But some big retail sectors are still resisting the encroachment of online vendors. Read…  Is E-Commerce Really Crushing Brick-and-Mortar Sales?

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  49 comments for “Online, Mobile Crush Everything Else this Holiday Season

  1. Guido says:

    IMO, it is too late to control the online move. A few years ago, stores like Macys, Safeway, and Walmart had a chance to see the tsunami headed their way. How did they respond?

    They refused to open up the contents of their warehouses and the prices online. Safeway, for example, went the way of issuing cards and tracking your behavior through data mining. It doesn’t seem to have worked out so now they are re-positioning themselves as a delivery store. Macys dabbled a bit and then made big announcements about hiring teams in San Francisco. Target did something similar in India. But their hearts were not in it. The management talked the talk but the rank and file never believed it, it seems.

    I was reading this morning about how Walmart may be the last chance to stop Amazon. I think that is just idle prattle. If you look at the mindset of the Walmart executive, he is still living in 1995 and he doesn’t think much will come of Internet. Walmart still is not a software company like Amazon. So they don’t use the data at their disposal the way Amazon does.

    Walmart, in Bay Area, has gone through two transitions, at least in the last 10 years. First there was Walmart labs. Their people took over the company. The company was bought out by Walmart because the VC knew people on the board. Walmart labs was founded to sell “socially”. Obviously, it did not pan out. Still Walmart paid some 300M. After the changeover, there were horror stories of zero innovation and games played with employees. This naturally led to the good employees leaving. Then there was talk in the company of bringing in talent, any warm body, from Facebook or Google to save them. Even as this talk was going on, a bunch of new people from took over (after Walmart bought, the Amazon killer). There was talk about culture taking over the company and setting the ship in a new direction. They set out to hire talent. I know from the people who sent in resumes that the news seems to be for PR purposes. In other words, the same incompetent managers who ran the company into the ground so far are still running the place. Walmart seems to have an entrenched swamp problem. This is why I don’t think Walmart can stop itself from committing suicide.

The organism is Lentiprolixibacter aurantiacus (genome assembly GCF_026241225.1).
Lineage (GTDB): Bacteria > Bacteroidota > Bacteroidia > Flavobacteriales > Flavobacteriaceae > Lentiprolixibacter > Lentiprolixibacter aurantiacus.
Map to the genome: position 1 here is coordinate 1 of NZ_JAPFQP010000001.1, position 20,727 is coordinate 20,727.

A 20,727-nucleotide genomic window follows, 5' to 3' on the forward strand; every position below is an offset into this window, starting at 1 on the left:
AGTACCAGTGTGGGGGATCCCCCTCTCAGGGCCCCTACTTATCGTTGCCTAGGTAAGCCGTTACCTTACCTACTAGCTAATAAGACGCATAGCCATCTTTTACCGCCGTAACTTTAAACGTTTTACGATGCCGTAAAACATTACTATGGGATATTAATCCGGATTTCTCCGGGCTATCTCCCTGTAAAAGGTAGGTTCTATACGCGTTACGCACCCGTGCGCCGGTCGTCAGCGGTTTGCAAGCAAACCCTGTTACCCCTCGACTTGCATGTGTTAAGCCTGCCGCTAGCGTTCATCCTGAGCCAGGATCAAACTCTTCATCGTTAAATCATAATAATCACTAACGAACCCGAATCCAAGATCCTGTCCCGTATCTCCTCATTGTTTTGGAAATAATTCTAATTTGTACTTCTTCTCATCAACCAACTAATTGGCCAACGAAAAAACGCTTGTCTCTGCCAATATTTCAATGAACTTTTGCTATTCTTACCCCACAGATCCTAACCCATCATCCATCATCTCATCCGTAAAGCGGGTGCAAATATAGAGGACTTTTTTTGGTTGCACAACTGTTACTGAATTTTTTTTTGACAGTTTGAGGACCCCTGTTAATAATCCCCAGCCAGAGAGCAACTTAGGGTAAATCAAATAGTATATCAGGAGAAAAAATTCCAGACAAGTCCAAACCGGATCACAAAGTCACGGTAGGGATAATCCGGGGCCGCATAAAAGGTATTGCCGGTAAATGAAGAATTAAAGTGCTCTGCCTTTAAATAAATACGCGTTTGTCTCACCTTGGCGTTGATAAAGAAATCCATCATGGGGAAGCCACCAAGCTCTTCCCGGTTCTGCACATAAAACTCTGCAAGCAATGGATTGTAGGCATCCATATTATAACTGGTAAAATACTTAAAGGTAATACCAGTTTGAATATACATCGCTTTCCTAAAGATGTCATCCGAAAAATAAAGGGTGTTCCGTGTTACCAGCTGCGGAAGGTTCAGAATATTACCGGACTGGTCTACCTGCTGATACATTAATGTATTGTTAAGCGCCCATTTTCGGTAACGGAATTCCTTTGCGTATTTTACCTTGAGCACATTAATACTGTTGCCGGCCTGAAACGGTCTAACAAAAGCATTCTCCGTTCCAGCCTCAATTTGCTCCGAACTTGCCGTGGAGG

That said, if Chinese retailers can work on building their reputations, there’s no need to have the online sales happen with US retailers alone. They can ship the stuff directly to the ports and the stuff can show up at one’s door.

    • Derek says:

      Incredible to think that Wal-Mart could fail. They were eating America. How tables turn.

      • Wolf Richter says:

        Wal-Mart isn’t failing just yet. Its online sales are surging. It has spent a fortune to grow its online business, organically and via acquisitions, including its $3.3 billion acquisition of It’s too soon to write off Wal-Mart :-]

        • d says:

          Interesting sales promotion at one of our food chains

          “Happy Fridgemas”

          Which is a lot closer to the truth, of the “unnecessary consumption” (Consumer fest) they are trying to promote.

          Than claiming association with such a badly abuse religious festivity in the December period.

    • Shawn says:

      Amazon’s is way too expensive, so many retailers I use beat them hands down on price. Walmart and Costco to name a few. Amazon’s vendor to consumer model is very expensive, no wonder they can’t make any money. The option for store fulfillment is always going to be there. Amazon knows this and they are desperately trying to build more stores, they only have 60 across the US. Only 60! Expect amazon to buy one or more of it brick and mortar competitors. In the future, merchants and vendors will have their own sales websites, selling direct to the consumer. It’s already happening. Amazon will always be a big player but it will be one of hundreds in an increasingly fragmented online retail space.